Computers don't count in denary like we do. They are made a switches and don't have any fingers. They count in Base 2 or Binary. Part of being a computer scientists is being able to count in different number bases than the one that we normally count in. We are learning ...- About different number bases
So that we can ...- Describe the format of number systems
- The concept of a number base - Writing numbers to include their base, n_{B} - Describe and use the denary number system
- Describe and use the binary number system
- Discuss the concept of binary coding
- Represent unsigned denary numbers in binary format and vice versa
- Describe and use the hexadecimal number system
- Perform base conversions.
We use our fingers to count like a scale with
10 different levels (technically 11 if we start at zero but early civilisations didn't have a concept of zero).This is why we use the Base
10 or Denary number system. However, if we use all 10 of our fingers, we are actually representing 1 lot of 10 and 0 units, so we don't really need to use our last finger ...The Base 10 number system consists of 10 different values,
0, 1, 2, 3, 4, 5, 6, 7, 8, 9. This is the same for any number system - the base tells you how many symbols are available to represent things. This is OK up to Base 10 but what single character do we use to represent 10, 11, 12 etc?
When we write numbers, we should
always include the base they are in. For instance, the number 1101 is ambiguous - I could assume that it's written in denary, but this may not be the case ...- 1010
_{2} - 1010
_{8} - 1010
_{10} - 1010
_{16}
... all represent different number of 'things' (10, 520, 1010 and 4112 things respectively).
Counting on your fingers (See this website)Normally, when we count, we use each finger to represent just one 'thing'. This can be severely limiting when it comes to counting a large number of things because we quickly run out of fingers! How would it be different if we could use one finger to represent each available symbol in our base? That means we could use one finger to represent each place (and it's associated value) in the number rather than just one value.
Consider, then two situations ...
... which goes some way to explain why computers count in binary.
So, why do computers use Binary? (
Hint : because they are made of switches)[Why Binary?]
Now that we understand the concept of place value, conversions are easy and best explained by example ...
Binary to Denary[Your teacher may well demonstrate this as well]
Denary to Binary[Your teacher may well demonstrate this as well]
Hexadecimal simply provides a convenient way of representing long binary strings.
One hexadecimal digit is used to represent 4 bits, or a nybble, in our binary string. For reference ...
Binary to hexadecimal conversion[Your teacher may well demonstrate this as well]
Hexadecimal to binary conversion[Your teacher may well demonstrate this as well]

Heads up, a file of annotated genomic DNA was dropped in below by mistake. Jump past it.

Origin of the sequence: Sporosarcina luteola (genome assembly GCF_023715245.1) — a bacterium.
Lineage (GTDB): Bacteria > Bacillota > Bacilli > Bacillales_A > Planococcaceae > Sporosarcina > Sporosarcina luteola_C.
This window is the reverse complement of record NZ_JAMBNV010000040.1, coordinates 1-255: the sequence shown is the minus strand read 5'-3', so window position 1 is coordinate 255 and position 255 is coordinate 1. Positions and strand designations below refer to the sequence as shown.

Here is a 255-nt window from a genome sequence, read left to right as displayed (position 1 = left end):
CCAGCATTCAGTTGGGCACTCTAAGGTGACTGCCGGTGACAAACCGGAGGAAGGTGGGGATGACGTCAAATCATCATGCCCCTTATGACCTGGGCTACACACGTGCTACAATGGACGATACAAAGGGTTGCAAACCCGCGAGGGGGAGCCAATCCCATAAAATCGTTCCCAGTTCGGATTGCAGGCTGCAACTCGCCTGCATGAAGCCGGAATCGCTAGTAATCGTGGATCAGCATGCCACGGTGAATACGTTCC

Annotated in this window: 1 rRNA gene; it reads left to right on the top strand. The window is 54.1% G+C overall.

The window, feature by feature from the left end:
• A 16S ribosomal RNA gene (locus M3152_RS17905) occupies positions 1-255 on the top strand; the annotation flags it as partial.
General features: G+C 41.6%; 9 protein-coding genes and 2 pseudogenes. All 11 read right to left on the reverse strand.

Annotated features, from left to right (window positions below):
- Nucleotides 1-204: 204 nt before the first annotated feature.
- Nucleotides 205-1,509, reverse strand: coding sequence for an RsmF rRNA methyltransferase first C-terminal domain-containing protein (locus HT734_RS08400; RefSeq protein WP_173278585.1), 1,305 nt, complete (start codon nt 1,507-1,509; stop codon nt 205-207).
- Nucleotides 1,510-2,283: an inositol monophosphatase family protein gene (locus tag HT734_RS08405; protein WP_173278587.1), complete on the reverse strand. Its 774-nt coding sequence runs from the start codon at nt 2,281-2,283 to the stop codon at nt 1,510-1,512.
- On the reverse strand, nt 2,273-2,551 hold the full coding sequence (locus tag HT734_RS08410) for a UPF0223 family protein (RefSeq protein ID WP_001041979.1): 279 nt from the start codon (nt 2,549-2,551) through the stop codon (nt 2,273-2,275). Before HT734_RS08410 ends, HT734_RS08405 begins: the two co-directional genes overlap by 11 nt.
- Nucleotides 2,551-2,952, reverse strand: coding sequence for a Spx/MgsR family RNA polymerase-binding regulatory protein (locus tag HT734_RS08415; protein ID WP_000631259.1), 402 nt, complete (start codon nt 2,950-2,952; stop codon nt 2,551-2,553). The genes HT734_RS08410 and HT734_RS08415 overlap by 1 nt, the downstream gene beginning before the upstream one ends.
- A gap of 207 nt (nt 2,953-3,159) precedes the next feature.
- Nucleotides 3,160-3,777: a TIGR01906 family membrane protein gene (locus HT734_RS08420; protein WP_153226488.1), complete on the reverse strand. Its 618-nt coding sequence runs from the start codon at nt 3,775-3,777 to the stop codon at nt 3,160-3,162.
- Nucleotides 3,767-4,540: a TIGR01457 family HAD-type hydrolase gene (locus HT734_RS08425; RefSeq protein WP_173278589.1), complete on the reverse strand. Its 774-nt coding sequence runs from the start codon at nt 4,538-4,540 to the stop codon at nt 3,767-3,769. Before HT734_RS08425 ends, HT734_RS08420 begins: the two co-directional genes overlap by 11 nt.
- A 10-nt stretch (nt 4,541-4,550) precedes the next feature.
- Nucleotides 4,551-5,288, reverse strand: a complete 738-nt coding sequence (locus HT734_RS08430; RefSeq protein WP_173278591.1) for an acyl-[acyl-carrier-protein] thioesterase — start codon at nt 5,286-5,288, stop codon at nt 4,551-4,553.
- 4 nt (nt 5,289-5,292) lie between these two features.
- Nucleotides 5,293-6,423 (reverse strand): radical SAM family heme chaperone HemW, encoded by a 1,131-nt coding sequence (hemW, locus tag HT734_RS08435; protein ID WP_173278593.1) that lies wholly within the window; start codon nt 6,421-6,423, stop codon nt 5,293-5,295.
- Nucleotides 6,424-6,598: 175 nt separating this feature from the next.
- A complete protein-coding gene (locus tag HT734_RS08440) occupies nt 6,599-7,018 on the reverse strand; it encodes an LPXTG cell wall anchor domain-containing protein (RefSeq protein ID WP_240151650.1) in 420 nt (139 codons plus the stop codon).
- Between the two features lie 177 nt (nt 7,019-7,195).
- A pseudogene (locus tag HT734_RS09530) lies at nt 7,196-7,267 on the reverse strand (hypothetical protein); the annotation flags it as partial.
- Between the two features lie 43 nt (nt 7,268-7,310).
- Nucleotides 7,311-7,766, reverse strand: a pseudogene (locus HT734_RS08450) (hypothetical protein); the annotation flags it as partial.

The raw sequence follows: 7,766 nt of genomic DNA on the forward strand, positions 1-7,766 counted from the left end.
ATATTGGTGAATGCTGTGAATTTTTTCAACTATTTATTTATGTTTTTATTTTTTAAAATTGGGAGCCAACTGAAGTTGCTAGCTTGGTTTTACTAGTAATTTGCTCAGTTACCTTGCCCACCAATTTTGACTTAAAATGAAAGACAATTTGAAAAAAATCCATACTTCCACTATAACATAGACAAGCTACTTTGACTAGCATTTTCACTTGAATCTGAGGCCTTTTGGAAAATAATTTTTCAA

How about these?
**Binary to denary conversion program** Write a program to input a binary number as a text string, convert it to denary and output the result. You may use the following algorithm:
`Output "Enter a binary number "`
`Input BinaryString`
`BinaryLength ← Length of BinaryString`
`Multiplier ← 1`
`DenaryValue ← 0`
`For n ← BinaryLength Down To 1`
`Digit ← nth character in BinaryString`
`DenaryValue ← DenaryValue + Digit * Multiplier`
`Multiplier ← Multiplier * 2`
`Next n`
`Output "The denary equivalent is ", DenaryValue`
Note: Line seven requires a function that returns the nth character from a string. It may also need a function to convert this character to an integer.
Could you adapt this so that it can handle different number bases?
**Denary to binary conversion program**
Write a program to input a denary number, convert it to binary and output the result. You may use the following algorithm which employs integer division:
`Output "Enter a denary number "`
`Input DenaryValue`
`BinaryString ← ""`
`While DenaryValue > 0`
`BinaryString ← CStr(DenaryValue MOD 2) + BinaryString`
`DenaryValue ← DenaryValue DIV 2`
`Endwhile`
`Output "The binary equivalent is ", BinaryString`
Note: The function CStr converts a number to a string. The sign ‘+’ here represents concatenation.
**Poster competition**
Create a poster about binary : research and include simple binary rules, jokes, binary watches / clocks, comics …
**The Octal number system**
One other commonly used number system is Octal, or Base 8, since octal can be used to represent 3 bits where hexadecimal is used to represent 4. Read more about Octal on it's Wikipedia page. One particularly interesting fact is that the Yuki people from America count in Octal because they count using the gaps between the fingers rather than the fingers themselves.
END OF TOPIC ASSESSMENT |